Present Status and Future of Lead Studies in Polar Snow

  1. C.C. Langway Jr.,
  2. H. Oeschger and
  3. W. Dansgaard
  1. C. C. Patterson1,
  2. C. Boutron2 and
  3. R. Flegal3

Published Online: 18 MAR 2013

DOI: 10.1029/GM033p0101

Greenland Ice Core: Geophysics, Geochemistry, and the Environment

Greenland Ice Core: Geophysics, Geochemistry, and the Environment

How to Cite

Patterson, C. C., Boutron, C. and Flegal, R. (1985) Present Status and Future of Lead Studies in Polar Snow, in Greenland Ice Core: Geophysics, Geochemistry, and the Environment (eds C.C. Langway, H. Oeschger and W. Dansgaard), American Geophysical Union, Washington, D. C.. doi: 10.1029/GM033p0101

Author Information

  1. 1

    Division of Geological and Planetary Science, California Institute of Technology, Pasadena, California

  2. 2

    Centre National de La Recherche Scientifique, Laboratoire de Glaciologie, Grenoble, France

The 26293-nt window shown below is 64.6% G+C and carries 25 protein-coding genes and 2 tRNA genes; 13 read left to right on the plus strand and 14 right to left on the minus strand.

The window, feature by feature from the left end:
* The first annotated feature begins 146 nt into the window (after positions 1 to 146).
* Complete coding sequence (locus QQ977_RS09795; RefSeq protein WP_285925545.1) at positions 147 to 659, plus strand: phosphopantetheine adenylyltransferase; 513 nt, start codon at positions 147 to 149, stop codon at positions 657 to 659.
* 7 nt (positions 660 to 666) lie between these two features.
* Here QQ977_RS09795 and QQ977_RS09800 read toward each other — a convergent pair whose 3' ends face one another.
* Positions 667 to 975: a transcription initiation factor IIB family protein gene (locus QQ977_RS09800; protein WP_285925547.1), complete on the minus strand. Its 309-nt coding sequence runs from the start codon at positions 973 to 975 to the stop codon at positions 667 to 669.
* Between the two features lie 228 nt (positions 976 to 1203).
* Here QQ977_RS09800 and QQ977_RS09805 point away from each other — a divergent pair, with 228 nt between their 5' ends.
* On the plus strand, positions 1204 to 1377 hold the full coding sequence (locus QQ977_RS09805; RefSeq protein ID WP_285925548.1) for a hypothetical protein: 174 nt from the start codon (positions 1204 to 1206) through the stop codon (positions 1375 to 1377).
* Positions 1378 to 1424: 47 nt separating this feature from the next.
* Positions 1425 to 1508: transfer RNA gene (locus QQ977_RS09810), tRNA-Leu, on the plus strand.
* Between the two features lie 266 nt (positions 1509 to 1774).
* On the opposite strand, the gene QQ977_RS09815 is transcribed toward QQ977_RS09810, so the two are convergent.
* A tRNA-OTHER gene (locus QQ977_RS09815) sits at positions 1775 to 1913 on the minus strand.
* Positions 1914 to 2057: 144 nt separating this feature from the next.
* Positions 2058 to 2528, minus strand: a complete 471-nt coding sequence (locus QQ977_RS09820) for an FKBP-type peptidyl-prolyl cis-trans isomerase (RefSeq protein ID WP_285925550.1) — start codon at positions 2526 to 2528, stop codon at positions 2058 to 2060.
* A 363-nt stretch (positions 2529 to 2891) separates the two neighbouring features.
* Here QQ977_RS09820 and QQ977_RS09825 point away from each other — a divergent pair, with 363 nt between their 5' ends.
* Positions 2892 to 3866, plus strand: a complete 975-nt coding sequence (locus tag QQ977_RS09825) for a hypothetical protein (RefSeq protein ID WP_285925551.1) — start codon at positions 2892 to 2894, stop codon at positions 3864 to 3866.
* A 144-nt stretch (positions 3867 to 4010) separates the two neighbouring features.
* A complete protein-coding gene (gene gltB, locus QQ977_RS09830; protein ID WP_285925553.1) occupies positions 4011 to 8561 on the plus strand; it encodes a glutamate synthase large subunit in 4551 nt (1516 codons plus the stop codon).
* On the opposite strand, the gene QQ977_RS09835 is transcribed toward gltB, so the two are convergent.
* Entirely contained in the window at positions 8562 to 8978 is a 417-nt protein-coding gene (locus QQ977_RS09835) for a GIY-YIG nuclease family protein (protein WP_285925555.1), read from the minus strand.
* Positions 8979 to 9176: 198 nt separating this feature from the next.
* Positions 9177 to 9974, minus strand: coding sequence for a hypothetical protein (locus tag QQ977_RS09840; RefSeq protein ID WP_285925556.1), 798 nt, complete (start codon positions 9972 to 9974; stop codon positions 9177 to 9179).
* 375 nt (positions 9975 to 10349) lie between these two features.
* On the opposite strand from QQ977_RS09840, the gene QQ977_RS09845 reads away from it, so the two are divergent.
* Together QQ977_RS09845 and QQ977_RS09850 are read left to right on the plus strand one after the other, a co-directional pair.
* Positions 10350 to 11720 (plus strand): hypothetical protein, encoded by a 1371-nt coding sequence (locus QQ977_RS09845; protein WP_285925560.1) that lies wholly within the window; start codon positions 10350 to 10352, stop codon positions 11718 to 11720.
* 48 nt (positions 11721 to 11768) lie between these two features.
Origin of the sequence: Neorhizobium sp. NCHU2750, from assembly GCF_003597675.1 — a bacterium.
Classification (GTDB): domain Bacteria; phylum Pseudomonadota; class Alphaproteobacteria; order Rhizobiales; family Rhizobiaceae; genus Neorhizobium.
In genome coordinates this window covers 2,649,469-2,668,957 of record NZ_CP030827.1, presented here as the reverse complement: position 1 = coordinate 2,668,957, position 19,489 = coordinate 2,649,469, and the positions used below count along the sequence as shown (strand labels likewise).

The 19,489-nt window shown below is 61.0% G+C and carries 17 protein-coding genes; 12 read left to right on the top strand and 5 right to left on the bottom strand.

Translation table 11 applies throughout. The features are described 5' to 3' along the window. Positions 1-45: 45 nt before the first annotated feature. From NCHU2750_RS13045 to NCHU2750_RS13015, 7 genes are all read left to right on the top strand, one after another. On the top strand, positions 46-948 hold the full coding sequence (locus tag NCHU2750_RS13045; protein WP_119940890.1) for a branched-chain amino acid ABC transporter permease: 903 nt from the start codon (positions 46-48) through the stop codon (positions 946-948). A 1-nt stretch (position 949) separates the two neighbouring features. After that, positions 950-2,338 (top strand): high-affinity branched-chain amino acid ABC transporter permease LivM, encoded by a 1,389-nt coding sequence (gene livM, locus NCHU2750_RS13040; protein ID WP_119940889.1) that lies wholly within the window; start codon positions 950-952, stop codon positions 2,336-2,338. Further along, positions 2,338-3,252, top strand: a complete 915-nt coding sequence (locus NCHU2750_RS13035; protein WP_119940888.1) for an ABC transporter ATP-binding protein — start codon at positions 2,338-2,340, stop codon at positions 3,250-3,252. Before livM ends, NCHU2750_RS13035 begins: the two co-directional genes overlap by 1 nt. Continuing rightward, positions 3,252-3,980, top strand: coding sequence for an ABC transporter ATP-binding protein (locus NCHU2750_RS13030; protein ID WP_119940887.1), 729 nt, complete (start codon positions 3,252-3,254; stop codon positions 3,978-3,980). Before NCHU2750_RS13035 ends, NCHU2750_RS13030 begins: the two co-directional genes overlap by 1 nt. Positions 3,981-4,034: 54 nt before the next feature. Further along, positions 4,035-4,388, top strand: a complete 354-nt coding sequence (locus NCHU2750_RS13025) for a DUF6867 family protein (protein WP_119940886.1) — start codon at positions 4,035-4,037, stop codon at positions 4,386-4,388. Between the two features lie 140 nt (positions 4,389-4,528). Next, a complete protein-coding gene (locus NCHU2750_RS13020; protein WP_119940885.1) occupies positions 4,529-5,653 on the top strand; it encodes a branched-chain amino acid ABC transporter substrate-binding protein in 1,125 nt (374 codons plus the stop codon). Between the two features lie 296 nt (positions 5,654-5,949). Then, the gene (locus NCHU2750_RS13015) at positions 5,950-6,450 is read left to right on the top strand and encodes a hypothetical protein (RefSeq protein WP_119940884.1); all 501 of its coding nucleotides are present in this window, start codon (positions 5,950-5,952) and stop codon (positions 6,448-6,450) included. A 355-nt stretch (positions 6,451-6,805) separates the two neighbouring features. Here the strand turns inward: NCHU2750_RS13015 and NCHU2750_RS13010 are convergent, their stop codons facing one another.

3. 3

    Marine Laboratory, California State University, Moss Landing, California

Publication History

  1. Published Online: 18 MAR 2013
  2. Published Print: 1 JAN 1985

ISBN Information

Print ISBN: 9780875900575

Online ISBN: 9781118664155

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Keywords:

  • Ice sheets—Greenland—Addresses, essays, lectures;
  • Greenland Ice Sheet Program

Summary

Recent investigations of lead concentrations in polar snows carried out in the Caltech ultraclean laboratory using mass spectrometric isotope dilution techniques confirm earlier work showing lead to be ∼1 pg/g in old (Holocene) Greenland ice.

These later studies also show that concentrations of lead in Antarctica are <4 pg/g in surface snows and ∼1 pg/g in ancient ice. It has not yet been possible for investigators to reduce lead contamination associated with collection procedures to allowable low levels in Antarctic surface snow. It will be necessary to inaugurate new and better collection procedures to solve this problem.